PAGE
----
In Kenya, the violent aftermath and the near collapse of the state galvanized local and international forces to look for a way to accommodate both sides in a national unity government, the so-called Grand Coalition. In Zimbabwe, after it became obvious that strongman Robert Mugabe was going nowhere irrespective of what voters had decided, former South African President Thabo Mbeki decided to brave the odds to try to get the two sides to co-exist in one power sharing government. A deal has been clinched, finally, even if Comrade Mugabe does not appear too happy about it.
To democratic purists, developments in Kenya and Zimbabwe are a huge setback to the continent’s democratic growth that had shown so much promise: especially after the second wind of change triggered by the end of the Cold War, and the evident triumph of liberal democracy elsewhere. Africa, many believed, had nowhere else to go but up along the path of democracy.
Indeed, it initially appeared that way. Like dominoes, autocratic and undemocratic regimes gave in under pressure from the forces of democracy. Elections in several countries saw the dislodgement of long-entrenched political elites that had governed single-handedly without serious regard to other interests in society. Many believed Africa’s governance conundrum had been solved at last. Peaceful change and transitions would henceforth become the hallmark of Africa’s political processes.
In fact, that has happened in a number of countries. Zambia, Malawi, and, to a degree, Tanzania, have gone through more than one iteration of change and transition. Kenya, which went through the first cycle peacefully, did not make it the second time around. The incumbent, President Mwai Kibaki, was determined to stay, and the opposition, led by Raila Odinga, was determined to see him go. A botched election process produced a “winner” that was unacceptable to the majority in the country that believed the opposition party had won. The rage over “victory” denied boiled over into violence along ethnic lines and the country began to splinter apart. Eventually, through a concerted international effort, the country was pulled back from the brink of destruction and the gridlock was resolved by forcing the two sides to come together in a Grand Coalition government, under an agreement in which power is shared between President Kibaki and Mr. Odinga, the current Prime Minister.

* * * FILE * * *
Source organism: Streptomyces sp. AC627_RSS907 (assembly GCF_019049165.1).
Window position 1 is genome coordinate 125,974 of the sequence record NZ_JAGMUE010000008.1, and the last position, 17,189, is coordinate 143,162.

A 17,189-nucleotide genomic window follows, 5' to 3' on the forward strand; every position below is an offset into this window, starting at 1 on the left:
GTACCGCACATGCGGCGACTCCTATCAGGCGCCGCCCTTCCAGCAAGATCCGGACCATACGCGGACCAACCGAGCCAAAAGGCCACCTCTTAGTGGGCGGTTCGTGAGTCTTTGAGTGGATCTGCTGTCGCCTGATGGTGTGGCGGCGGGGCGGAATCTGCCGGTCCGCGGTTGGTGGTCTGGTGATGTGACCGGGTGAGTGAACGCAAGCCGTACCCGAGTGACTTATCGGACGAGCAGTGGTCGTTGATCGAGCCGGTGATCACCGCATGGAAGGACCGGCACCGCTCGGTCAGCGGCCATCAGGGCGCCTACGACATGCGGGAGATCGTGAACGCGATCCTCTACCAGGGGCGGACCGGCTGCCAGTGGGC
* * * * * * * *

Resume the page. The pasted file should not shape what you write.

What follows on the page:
The surprise of surprises is, contrary to misgivings about whether the “marriage” could ever work, the arrangement seems to be working reasonably well. Why? The answer lies in the configuration of groups, particularly those organized along ethnic lines. Political settlement in Kenya brought these groups under a coalition government and parceled out power and responsibilities. This, more than anything else, helped to lessen the tension. The lesson that can be learned from this experience is that representation of nearly all groups at the governing table diffuses pressure and suggests inclusiveness.
Proponents of one-party authoritarian rule argued perversely that the one-party rule was ideal for ethnically diverse African societies because it includes every group in the society. However, the big difference between coalitions of almost equal partners and autocratic one-party governments that pretend to represent all groups but in reality pursue narrow interests, is that coalitions are governed by a genuine balance of power leading to effective checks and balances by parties in government. This occurs mainly because of mutual distrust among the different parties. That is the lesson to be drawn from the Kenya experiment and, maybe, the Zimbabwe one.
Does this mean that opposition groups outside of government have no role in Africa? Not necessarily. The answer will depend on the circumstances in each country. If the cleavages in society are such that political competition can accommodate them without the danger of total exclusion of some groups because of political affiliation, chances are the liberal democratic model will do just fine. However, if, on the other hand, political differences merge into other serious demarcations (ethnic, for example) it will make sense to fashion political systems that cannot totally marginalize losers, and bring them together under a coalition government. Marginalization is precisely what the so-called mature democracies try to avoid by dispersing power in the system around many focal points, thus making totalitarian control by one party or group impossible.
How long will it take countries that have sharp divisions to move to the next stage of more “normal” democratic practice where winners take the reins of power and losers wait their turn? That will depend on whether or not the coalition-forming elite recognize the importance of institutional development as a bulwark against arbitrary rule. Because coalition partners mistrust each other, they are more likely to push for “neutral” institutions that do not give advantage to the other side. With time, the institutions will develop constituencies of their own and could become the protectors of national interests. Then political competition will no longer be a life and death struggle.
It will be interesting to observe the evolution of the experiments in Kenya and Zimbabwe over time, particularly in relation to institution building. Efforts to build and strengthen institutions will be an indicator of maturing political systems. If nothing is achieved on that front, it will be a sign that nothing was learned or gained and we shall be back to square one.
Dr. John Mulaa is a policy analyst and development communication practitioner. Currently, he is a consultant at the World Bank and also a columnist for the Nairobi based regional newspaper, the East African Standard.